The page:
HiTemp: High Density Measurements within the Urban Environment
The NERC-funded HiTemp project was conducted by the Birmingham Urban Climate Laboratory (BUCL) research team to examine Birmingham's Urban Heat Island (UHI). The project operated a high density air temperature-sensor network and will lead to a number of research projects examining Birmingham's UHI in more detail than ever-before possible.
The long-term aim of the HiTemp project was to identify, model and promote adaptation to the impacts of urban heat and climate change on the people and infrastructure of major conurbations (i.e. health, society, infrastructure and energy).
HiTemp installed networks of meteorological sensors within the Birmingham conurbation: Approximately 250 low-cost, battery-powered WiFi air temperature sensors (Figure 2) and 30 full automatic weather stations (AWS), measuring temperature, precipitation, relative humidity, wind speed and direction, pressure, solar radiation. The design was based around a nested network of sensors:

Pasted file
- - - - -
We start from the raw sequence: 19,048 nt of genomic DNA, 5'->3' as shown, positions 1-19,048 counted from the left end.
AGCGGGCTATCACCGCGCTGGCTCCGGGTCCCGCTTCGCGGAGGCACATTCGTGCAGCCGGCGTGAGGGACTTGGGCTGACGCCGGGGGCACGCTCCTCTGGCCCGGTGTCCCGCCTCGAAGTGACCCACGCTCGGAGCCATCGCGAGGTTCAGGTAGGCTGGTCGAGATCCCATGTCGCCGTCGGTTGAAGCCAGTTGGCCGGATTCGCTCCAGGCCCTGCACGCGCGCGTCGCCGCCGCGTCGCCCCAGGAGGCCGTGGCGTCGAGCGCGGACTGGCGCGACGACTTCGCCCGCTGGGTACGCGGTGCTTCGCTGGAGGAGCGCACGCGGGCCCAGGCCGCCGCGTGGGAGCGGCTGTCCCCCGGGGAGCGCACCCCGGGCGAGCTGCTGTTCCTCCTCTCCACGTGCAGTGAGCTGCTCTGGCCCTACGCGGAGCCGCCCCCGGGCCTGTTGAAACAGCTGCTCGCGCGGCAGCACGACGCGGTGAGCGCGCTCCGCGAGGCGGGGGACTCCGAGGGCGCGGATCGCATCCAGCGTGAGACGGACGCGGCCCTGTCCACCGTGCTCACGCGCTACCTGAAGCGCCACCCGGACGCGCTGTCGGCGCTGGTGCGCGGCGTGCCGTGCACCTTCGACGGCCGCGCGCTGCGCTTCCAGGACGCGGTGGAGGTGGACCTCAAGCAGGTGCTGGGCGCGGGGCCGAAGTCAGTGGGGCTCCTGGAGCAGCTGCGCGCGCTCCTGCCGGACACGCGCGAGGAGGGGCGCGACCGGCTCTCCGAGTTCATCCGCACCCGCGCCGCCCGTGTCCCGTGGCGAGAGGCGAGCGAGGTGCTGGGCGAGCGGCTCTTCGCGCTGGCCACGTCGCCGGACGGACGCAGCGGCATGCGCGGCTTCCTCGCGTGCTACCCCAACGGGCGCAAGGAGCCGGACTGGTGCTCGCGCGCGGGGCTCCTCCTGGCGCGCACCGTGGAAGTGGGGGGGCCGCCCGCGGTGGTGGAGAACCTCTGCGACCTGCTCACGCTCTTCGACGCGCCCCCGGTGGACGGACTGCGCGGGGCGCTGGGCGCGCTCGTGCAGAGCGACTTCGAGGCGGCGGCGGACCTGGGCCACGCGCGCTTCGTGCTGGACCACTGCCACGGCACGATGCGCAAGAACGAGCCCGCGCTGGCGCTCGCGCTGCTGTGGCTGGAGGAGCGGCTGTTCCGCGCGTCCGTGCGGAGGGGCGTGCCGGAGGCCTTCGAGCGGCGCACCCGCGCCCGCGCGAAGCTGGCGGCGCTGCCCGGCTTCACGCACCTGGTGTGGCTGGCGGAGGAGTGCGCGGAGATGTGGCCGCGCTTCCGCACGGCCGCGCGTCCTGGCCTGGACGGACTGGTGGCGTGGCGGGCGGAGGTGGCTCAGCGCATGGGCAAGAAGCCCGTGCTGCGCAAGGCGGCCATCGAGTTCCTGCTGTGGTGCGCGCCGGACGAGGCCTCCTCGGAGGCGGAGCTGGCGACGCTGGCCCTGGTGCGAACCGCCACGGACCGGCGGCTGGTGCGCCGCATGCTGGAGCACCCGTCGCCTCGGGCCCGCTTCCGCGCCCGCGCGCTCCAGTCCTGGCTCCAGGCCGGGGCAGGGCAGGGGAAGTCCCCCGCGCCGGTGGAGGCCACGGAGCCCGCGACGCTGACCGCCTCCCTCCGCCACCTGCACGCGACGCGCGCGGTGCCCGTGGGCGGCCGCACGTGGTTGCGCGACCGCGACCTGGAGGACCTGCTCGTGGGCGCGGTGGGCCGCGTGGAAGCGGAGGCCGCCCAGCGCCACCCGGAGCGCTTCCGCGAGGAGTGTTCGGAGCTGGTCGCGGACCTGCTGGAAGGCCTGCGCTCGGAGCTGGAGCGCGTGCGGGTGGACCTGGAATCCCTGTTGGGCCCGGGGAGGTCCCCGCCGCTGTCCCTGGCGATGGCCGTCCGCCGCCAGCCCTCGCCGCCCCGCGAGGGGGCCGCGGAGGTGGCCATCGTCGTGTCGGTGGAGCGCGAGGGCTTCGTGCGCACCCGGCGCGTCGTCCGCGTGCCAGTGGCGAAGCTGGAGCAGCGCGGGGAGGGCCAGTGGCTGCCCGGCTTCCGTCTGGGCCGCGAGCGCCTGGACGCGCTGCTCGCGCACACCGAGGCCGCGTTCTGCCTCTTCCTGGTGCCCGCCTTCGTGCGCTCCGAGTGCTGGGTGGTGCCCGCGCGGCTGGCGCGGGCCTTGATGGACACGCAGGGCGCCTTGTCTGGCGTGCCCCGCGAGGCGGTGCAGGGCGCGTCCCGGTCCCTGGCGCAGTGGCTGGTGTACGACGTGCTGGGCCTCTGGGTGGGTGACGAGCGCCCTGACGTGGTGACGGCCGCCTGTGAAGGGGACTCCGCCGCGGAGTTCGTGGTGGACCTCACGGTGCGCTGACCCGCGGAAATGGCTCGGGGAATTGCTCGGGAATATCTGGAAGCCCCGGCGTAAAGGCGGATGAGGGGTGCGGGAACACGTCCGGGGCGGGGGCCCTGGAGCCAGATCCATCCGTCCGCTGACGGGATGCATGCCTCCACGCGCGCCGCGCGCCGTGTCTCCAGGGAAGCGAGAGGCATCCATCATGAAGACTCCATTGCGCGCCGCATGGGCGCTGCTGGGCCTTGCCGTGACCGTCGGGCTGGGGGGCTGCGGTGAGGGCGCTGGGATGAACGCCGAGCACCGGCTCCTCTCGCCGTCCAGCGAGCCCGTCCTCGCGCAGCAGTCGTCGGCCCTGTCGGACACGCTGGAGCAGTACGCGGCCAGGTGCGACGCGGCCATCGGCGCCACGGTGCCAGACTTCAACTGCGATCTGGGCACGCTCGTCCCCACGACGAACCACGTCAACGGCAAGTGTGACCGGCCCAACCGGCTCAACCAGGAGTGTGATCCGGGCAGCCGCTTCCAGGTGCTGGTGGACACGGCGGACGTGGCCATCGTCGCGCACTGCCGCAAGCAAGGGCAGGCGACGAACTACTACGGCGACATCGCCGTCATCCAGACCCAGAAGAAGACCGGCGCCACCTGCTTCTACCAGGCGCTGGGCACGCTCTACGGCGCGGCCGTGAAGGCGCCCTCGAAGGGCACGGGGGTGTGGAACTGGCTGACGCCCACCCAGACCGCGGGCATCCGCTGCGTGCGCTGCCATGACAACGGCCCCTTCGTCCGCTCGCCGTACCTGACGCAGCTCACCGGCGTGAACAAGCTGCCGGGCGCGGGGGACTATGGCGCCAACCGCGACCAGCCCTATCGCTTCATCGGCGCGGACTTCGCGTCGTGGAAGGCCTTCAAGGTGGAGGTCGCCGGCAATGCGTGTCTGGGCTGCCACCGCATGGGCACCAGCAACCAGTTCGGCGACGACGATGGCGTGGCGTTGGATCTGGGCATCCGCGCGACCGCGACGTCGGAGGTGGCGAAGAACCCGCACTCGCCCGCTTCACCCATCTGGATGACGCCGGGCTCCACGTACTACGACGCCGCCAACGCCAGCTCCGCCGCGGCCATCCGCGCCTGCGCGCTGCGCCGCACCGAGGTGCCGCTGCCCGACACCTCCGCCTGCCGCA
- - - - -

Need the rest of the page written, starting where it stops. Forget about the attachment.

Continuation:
Network 1 (coarse array): 30 AWS sited in primary electricity sub-stations (average spacing of 3km)
Network 2 (wide array): 150 air temperature sensors located on schools (one in every medium super output area (MSOA), or areas containing a population of 7,200)
Network 3 (fine array): 100 air temperature sensors located on lampposts in the CBD (50/km2)
Both of the air temperature sensor networks utilise existing WiFi networks (i.e. school and public WiFi networks), whilst the AWS network will utilise either GPRS or wired internet connections. The project will ultimately provide a series of demonstration sensor networks for measuring air temperature and other meteorological parameters.
Industrial project partners include Birmingham City Council, who are interested in assessing heat health risk across Birmingham; E.ON/Western Power, who are interested in examining the impacts of heat and climate change on transformers; Campbell Scientific, who are supplying some of the meteorological equipment; and Aginova, who are developing and supplying the bespoke WiFi air temperature sensor.